More than any other structure found in the classroom, testing reveals the working educational philosophy of the teacher and the school.  For example, in a traditional classroom where the Curriculum Transfer Model dominates, and where the purpose of school is to transfer the course content into the minds of students, tests exist to measure how well that transfer has been accomplished.  They are therefore designed and graded with the intent of sorting students along a scale of being more and less successful at that task.

Consider a typical test being given in this traditional manner.  The test is written in such a way that only a few students are expected to answer all the questions correctly.  That is because 1) so much curriculum has been covered that only a few students have actually mastered all of it, and/or 2) the test has been constructed so that students will be sorted along a bell curve and only a few students are intended to get all the questions correct.  Both of these causes violate the Prime Directive — they have interfered with the self-directed learning of all the students who didn’t get A’s on the test.

Clearly, if we believe that the purpose of school is to prepare students to live their lives well, our testing system must change to serve that purpose.  That preparation includes every student genuinely learning the knowledge and skills that he needs to know in life. To that end, tests must be designed to determine how well a student has independently mastered that content and only that content.  A test that is used strictly for this purpose is called a “norm-referenced” assessment. The Prime Directive dictates that all tests should be designed to serve this purpose.

Notice that a comparison with how well other students have mastered the material plays no role in such a testing system.  Grading to a curve to get the right distribution of A’s and B’s is forbidden. Each individual student’s assessment stands alone.

But if we are only testing the essential learning goals, aren’t we “dumbing down” the course?  We would be if we were still requiring every student to learn the same content to the same depth at the same time.  But differentiation frees us from that arbitrary constraint. Since some students — given their backgrounds, abilities, and motivation — are clearly capable of mastering all of content covered in the traditional test above, that full range must be made available to them.

In this scheme, then, every student learns what is essential to know, and those students who are able to dive in deeper, for whatever reason, are free to, and encouraged to do so.

And what of the argument made above that tests don’t measure learning?  It rests on the premise that false positives — acing a test and not learning very much — is acceptable to students.  This is, of course, true for a student who is doing school; the high test score is the highest priority, and if he gets an “A” he has met it.  But what if he is not doing school?  When self-directed learning becomes the bedrock of the classroom culture, when it is the common purpose of students and teacher alike, then the fact that a high test score can be false positive becomes much less important.  It is only one source of feedback among many, and when it is inconsistent with other, more realistic feedback, the student knows that he still hasn’t mastered the learning goals, even when he does well on a test. If he cares about learning, a false positive won’t deceive him because he no longer wants want to be deceived.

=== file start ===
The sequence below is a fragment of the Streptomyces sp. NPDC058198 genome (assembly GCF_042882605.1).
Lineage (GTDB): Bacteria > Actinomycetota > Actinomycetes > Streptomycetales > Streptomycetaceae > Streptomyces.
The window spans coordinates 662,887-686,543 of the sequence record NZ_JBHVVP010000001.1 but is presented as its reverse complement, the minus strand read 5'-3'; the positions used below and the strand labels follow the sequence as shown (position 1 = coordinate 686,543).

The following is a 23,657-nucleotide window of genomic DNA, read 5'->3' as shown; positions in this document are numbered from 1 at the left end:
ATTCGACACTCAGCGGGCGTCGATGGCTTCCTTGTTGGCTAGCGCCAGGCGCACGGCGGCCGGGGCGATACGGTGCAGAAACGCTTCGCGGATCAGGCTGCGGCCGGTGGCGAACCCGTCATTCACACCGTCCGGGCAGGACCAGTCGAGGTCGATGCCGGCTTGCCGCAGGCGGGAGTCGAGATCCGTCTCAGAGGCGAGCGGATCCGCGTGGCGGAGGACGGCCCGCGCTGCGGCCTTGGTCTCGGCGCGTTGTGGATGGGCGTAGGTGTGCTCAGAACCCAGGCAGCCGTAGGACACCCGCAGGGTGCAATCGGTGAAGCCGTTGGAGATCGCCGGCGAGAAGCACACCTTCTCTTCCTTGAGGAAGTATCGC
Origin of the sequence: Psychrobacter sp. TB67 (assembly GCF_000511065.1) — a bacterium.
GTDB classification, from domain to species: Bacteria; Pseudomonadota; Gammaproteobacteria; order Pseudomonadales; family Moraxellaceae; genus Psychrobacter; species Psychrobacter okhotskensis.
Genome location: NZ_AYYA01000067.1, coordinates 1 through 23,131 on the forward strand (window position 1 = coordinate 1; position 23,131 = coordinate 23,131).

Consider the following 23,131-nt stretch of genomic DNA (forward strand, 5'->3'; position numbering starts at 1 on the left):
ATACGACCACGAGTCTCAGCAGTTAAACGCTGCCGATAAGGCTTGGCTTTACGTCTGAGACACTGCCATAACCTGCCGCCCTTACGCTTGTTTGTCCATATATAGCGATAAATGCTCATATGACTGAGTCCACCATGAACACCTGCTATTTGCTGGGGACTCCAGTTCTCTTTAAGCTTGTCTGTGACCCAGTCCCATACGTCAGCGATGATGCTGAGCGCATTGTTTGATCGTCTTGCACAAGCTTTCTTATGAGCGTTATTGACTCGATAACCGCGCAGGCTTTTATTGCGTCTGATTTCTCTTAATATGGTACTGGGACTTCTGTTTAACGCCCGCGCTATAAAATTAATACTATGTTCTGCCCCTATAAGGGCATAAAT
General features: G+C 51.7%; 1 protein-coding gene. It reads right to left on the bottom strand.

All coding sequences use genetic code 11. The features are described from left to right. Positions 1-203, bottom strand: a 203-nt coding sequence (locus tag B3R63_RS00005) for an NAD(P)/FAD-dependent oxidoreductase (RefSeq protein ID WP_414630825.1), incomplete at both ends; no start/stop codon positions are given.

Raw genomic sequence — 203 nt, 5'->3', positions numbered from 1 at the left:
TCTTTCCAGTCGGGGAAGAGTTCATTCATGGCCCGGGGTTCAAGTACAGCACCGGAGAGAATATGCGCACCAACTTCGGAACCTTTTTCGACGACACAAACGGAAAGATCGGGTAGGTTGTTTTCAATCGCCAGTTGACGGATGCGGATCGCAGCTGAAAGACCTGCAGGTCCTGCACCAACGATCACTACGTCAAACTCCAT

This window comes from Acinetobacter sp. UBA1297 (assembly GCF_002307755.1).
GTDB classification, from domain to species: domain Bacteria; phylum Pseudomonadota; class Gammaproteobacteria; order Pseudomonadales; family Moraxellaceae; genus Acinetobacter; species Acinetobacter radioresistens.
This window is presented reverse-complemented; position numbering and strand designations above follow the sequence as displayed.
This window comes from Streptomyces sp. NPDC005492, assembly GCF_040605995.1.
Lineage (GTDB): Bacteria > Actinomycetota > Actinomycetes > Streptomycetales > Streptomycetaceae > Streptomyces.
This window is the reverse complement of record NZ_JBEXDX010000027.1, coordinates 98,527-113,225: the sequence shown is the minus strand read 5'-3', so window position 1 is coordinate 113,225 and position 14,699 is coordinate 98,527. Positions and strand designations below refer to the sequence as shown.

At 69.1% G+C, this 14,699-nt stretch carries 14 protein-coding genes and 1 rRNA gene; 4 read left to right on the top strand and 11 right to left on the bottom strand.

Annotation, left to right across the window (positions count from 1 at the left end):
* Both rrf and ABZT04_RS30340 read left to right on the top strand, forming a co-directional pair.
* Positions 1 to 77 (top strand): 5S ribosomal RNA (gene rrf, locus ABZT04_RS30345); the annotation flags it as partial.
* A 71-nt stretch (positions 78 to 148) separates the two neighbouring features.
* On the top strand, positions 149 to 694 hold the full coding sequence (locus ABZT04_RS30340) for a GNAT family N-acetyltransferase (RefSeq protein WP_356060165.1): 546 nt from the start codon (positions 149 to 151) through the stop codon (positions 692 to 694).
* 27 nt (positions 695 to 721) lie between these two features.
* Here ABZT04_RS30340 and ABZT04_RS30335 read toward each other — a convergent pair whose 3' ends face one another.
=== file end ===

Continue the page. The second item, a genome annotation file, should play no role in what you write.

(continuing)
Many of the problems described in the last section arise from the way tests are traditionally used.  They typically follow a unit of study and are considered results.  Once the test has been taken, the class moves on to the next unit. The teacher may review the test with the class, but there is very little opportunity for a student to do anything about a poor grade.  In educational jargon, these are called summative tests.  They serve little or no purpose in the learning process itself.  They are merely reporting the status of each student’s learning. Unfortunately, as we have seen, this leads to a number of unspoken consequences that have serious negative effects on students and how they learn.

There is an alternative.  Tests which are integrated into the learning process can serve as  important feedback that helps a student steer his learning. These are called formative tests.

A good analogy for this approach is how Girl and Boy Scouts earn merit badges.  They are given a specific goal and some tools for reaching it. Once they feel they are ready, they are tested.  If they don’t succeed in showing mastery of the learning goals, they aren’t given a grade. Instead, they now know specifically what they haven’t learned yet, and they work on that.  When they are ready, they are tested again. If they are successful, they get a patch representing that goal, and they move on to the next merit badge topic.

Similarly, if tests are to be integrated into the learning process, they must not only measure how well a student has mastered the material, but must also serve as feedback about what a student still needs to learn.  Unlike summative tests, which are given at the end of the learning process, formative tests are built into the learning process.  They are the starting point of helping a student to learn from his mistakes.  Tests identify specifically what he has not yet mastered.

The key word in the last sentence is “yet”.  When tests are used in this way, the student knows that if he is struggling at the time of the test, he will be able to continue working on the same material until he is no longer struggling.  For a student who hasn’t yet mastered the material, it is simply the first assessment, which leads directly to remediation, focussing intensely on the material he knows he must still master.